Sometimes, we get so caught up in thinking that it’s all about “me” and how to attain “my” enlightenment – that we can lose touch of what’s happening to those around us, who may not be feeling so well.
Ajahn Amaro recalls the night when his meditation was going gangbusters – he was really cranking it into high gear! And just when he thinks he’s about to get enlightened, this is what happens…
We developed a tradition of having a winter retreat during the cold, dark months of January and February. About three weeks into one of these early retreats, I was working very diligently and was extremely focused on the meditation.
I wasn’t talking to anyone or looking at anything. Every lunar quarter we would have an all-night meditation vigil. This was the full moon in January. I was really charged up and was convinced, “Okay, tonight’s the night.” It was a crystal clear evening in the middle of an English winter. There were brilliant stars in the sky, and the full moon was blazing brightly. I really had the juice going. We came to the evening sitting, did the chanting, listened to the Dharma talk, and so forth, and then, once those were over, the rest of the night was open—just walking and sitting meditation, as one chose.
So, I’m sitting there with a very bright and clear mind and this thought keeps floating in, “Any minute now, any second now.” We all know that one: “Left a bit, right a bit, okay, now relax a bit, straighten up a bit, looking good, okay, hold steady, don’t do anything, all right, all right.” It’s very familiar terrain to everyone, I’m sure.
This was going on for hours. My mind was getting more and more energized, brighter and brighter, cutting through defilements and obscurations left and right. The clues were getting more and more prolific, like: “Something big is about to happen.”
At about two in the morning, noises began to filter into my consciousness: thump, thump, thump, rumble, rumble, rumble, doors opening and closing, heavy footsteps in the hallway. I thought, “Shoes in the hallway? Who’s wearing shoes in the hallway?” Thump, thump. “What’s going on out there?”
As you can tell, there was a little interference to my enlightenment program. But I decided just to ignore it, telling myself, “It’s only a noise [humming]. Just me and the moon humming our way to nibbana.”
Even though I tried my best to ignore the noise, I then noticed there was a presence in front of me. I opened my eyes. One of the monks was leaning down and saying, “Um, could you come outside for a moment?”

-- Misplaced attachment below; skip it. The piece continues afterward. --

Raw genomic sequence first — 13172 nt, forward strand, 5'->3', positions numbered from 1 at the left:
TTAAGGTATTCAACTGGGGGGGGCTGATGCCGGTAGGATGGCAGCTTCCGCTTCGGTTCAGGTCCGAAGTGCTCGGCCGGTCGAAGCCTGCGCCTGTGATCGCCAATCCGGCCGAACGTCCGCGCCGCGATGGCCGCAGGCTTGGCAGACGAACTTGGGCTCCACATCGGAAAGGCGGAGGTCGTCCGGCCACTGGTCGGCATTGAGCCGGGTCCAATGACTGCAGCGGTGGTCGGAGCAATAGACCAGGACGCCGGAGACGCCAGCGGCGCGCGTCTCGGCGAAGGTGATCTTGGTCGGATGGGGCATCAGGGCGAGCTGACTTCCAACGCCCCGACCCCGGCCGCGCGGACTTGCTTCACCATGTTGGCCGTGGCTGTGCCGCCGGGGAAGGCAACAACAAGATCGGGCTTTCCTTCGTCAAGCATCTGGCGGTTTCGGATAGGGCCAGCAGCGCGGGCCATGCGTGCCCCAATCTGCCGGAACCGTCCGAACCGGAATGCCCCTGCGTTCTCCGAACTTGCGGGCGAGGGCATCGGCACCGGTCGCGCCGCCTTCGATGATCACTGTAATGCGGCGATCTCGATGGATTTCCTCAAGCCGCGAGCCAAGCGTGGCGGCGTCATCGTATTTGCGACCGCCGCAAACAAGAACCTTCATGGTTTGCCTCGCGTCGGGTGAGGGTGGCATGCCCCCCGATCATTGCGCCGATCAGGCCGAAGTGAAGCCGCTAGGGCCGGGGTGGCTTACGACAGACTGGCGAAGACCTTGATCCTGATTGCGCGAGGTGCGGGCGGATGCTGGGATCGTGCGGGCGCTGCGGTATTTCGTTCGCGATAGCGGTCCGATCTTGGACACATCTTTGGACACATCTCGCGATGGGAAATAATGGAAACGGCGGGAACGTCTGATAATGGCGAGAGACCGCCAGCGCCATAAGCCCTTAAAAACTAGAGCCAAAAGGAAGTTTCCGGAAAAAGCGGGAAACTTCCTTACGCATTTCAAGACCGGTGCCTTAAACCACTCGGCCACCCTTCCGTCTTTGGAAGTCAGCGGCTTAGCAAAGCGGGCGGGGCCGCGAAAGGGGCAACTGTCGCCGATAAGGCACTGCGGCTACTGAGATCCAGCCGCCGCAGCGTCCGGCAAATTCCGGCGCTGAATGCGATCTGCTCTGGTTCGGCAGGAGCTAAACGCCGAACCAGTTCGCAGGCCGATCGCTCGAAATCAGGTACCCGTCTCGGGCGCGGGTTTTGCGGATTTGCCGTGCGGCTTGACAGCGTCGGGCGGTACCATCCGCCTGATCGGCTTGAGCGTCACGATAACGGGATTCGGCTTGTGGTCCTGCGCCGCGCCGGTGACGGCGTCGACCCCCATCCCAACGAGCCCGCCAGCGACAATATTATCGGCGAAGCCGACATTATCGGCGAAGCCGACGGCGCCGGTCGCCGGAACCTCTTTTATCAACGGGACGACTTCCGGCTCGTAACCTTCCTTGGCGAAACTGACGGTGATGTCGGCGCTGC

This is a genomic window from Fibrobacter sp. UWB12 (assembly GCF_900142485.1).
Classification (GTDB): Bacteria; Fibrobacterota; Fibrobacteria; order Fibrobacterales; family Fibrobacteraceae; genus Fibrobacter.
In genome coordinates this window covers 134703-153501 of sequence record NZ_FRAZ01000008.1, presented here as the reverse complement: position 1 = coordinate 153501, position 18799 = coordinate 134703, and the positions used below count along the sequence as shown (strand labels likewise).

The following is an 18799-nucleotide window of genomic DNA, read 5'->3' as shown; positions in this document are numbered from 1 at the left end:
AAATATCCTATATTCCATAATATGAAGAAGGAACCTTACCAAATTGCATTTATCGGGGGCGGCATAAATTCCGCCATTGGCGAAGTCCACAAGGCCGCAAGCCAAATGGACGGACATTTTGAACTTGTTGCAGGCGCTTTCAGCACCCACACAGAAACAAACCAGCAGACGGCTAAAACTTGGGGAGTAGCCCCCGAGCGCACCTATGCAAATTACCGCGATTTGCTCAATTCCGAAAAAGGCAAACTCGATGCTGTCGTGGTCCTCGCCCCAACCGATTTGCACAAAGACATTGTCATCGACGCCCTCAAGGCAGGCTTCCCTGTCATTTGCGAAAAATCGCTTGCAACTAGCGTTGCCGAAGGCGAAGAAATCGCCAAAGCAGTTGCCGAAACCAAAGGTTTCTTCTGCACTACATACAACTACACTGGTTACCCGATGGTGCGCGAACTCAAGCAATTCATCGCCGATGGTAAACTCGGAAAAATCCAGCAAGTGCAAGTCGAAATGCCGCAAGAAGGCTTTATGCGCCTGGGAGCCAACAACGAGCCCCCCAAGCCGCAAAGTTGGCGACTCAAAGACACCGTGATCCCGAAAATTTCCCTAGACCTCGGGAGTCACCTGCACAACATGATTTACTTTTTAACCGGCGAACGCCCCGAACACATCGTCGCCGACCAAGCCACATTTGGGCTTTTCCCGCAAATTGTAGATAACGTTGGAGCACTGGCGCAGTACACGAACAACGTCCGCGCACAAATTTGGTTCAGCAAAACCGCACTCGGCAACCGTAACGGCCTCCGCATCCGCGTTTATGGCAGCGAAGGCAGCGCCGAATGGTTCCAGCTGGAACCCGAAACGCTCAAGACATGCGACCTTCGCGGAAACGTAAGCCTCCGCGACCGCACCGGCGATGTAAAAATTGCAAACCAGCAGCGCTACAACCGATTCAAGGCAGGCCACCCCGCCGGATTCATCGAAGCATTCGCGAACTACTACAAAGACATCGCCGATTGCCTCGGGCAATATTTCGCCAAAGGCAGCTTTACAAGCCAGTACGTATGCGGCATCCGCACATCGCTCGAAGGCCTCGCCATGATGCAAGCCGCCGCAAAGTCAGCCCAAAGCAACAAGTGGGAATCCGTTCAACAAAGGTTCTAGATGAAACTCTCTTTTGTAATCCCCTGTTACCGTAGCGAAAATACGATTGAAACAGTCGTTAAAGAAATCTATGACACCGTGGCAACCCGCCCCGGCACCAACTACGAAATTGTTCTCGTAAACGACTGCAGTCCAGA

And my first thought was, “What do you mean, ‘come outside’? This is my big night. I’m busy.” I resisted the impulse to act out my thoughts, left the room, and found policemen in the hall. “Police? What’s going on here?”
What had transpired was that one of the novices, a very erratic young man called Robert, had got himself into some trouble. All the meditation during the winter retreat, coupled with never having done that kind of concentrated practice before, could send many people to the wrong side of the border. Young Robert not only had gone over the border but had traveled many miles. He also had emptied the petty cash box before leaving. Down at the local pub, Robert had bought everybody drinks and was discoursing to the entire assembly. Because he was in a slightly crazy but hyperlucid state, he also found he now could read people’s minds.
He was eyeballing people in the pub and saying, “You’re doing this and you’re thinking that; I know what you’re up to.” So people were seriously freaking out. Remember, this was England, and English village life really isn’t ready for shaven-headed young men in white coming into the sanctity of the local pub, offering gifts, and revealing people’s inner secrets. The English really are not very good at revealing secrets in the best of times. But to have someone behave so strangely and to divulge people’s thoughts was distinctly unacceptable. So they called the law. The police, with equally great English common sense and compassion, understood this fellow was a little bit off and brought him back